Nursing with a Movement Disorder
Beka Serdans | NursingLink
0130 hours – I notice bloody urine coming from Patient #1. Wondering if her liver is failing, I decide to draw her blood and send her lab work off early. She will need more platelets – she is not clotting well.
0140 hours – A patient is dying at the other end of the unit. He’s only 20 years old. The family is living by the bedside. No matter how many times I’ve seen this drama unfold, it never gets any easier.
0210 hours – Now that all the “labs” (as we call them) and diagnostic tests are completed, Patient #2 (the 300-pound woman) raises my blood pressure to a nightly high. Her heart has gone into a lethal arrhythmia. Running into the room, I pound her on the chest, hoping beyond hope to get a normal rhythm to return. My neck is killing me. The precordial thump works. EKG and complete labs are ordered. Uh oh, her oxygen level has dropped again. Does she need even more Lasix?
0240 hours – As I’ve now become to feel quite possessive of Patient #1’s platelet activity, I feel like celebrating as her number goes up from seven to twenty-four! Just for good measure, the ENT guys order more platelets and some liver function tests. Her blood pressure has been stable. I finish my computerized charting entries. However, due to the dystonia, MY arms hurt from hanging bags of platelets on a barely unreachable ceiling pole. What do shorter nurses do?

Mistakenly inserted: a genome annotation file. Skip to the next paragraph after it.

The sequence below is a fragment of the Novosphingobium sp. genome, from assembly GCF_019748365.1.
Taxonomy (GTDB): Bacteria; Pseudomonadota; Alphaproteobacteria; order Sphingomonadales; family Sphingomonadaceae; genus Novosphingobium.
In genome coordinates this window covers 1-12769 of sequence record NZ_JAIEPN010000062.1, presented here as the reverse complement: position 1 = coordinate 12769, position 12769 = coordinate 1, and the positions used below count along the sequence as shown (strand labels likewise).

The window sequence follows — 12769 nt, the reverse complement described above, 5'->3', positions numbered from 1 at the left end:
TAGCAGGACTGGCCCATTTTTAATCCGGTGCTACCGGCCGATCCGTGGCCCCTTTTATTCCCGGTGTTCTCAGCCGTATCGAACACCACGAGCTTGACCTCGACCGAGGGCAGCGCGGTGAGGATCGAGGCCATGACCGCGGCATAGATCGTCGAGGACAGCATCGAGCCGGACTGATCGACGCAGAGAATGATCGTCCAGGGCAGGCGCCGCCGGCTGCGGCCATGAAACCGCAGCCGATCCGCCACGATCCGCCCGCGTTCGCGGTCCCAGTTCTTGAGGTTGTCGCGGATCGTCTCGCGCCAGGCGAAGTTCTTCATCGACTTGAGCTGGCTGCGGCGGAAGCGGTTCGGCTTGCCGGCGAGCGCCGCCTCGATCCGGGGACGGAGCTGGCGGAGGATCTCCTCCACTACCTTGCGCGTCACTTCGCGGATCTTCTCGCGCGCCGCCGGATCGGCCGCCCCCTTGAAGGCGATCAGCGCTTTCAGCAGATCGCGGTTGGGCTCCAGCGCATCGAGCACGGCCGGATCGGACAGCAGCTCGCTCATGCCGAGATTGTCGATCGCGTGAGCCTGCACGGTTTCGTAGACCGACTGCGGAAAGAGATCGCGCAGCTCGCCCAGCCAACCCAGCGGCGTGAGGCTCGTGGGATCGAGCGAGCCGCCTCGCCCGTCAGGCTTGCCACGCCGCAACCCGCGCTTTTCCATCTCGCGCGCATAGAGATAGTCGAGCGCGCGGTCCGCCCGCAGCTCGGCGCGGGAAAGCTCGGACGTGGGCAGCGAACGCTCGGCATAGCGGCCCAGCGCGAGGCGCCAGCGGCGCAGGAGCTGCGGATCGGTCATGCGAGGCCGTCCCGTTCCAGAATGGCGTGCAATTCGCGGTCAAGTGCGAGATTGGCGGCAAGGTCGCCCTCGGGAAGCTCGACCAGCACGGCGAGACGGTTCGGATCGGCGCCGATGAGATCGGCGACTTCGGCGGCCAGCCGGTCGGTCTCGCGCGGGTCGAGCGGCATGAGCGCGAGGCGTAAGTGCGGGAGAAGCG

0300 hours– The few of us on the unit tonight have been running, for what seems like, forever. I do not want to come back as a hamster. Forget ordering take-out dinners, forget about even eating the healthy snacks that some of us have packed. In between ringing bells and critical care nursing, we gulp down chips, soft drinks and the unhealthiest snacks imaginable. What if a dietitian happened to decide to spend the night here? We’d have to find her a bed.
0310 hours – The 20-year old patient dies. I feel sad. His parents were at the bedside. Morgue care is ordered.
0330 hours – “My” platelets are ready. I ask the Unit Clerk to pick them up as well as stop by the pharmacy for some newly ordered antibiotics. This is not a medical mercy mission to a third world country but you’d never know that. The pharmacist, right here in this very large, very busy NYC hospital decides to let us know in no uncertain terms (read: “venting”) that they don’t have the variety that was ordered. Am I in a new “Twilight Zone”? What kind of pharmacy is this?
0400 hours – Meanwhile back on the floor, patient turning is the next activity. What could be worse than trying to perform this task alone? Finding the bed and its surroundings soaked with diarrhea. This is a job for the true angels of nursing: Housekeeping. I clean the patient, giving her a back rub as well as a respiratory treatment. Before leaving the room, I do a platelet check.
0430 hours – Platelets are done. Will this shift ever end? Whatever could go wrong has already happened…I think. My feet hurt. Note to self (and other would-be nurses with dystonia: Clogs might as well be 3" heels …my feet turn inwards, my clogs do not)). A new ER admission arrives on the unit. So much for the lack of staff. The few of us left standing; all help the patient settle in. Do you think that any of us are contemplating “Nurses Week” in early May? No. We just want to sit down and go home.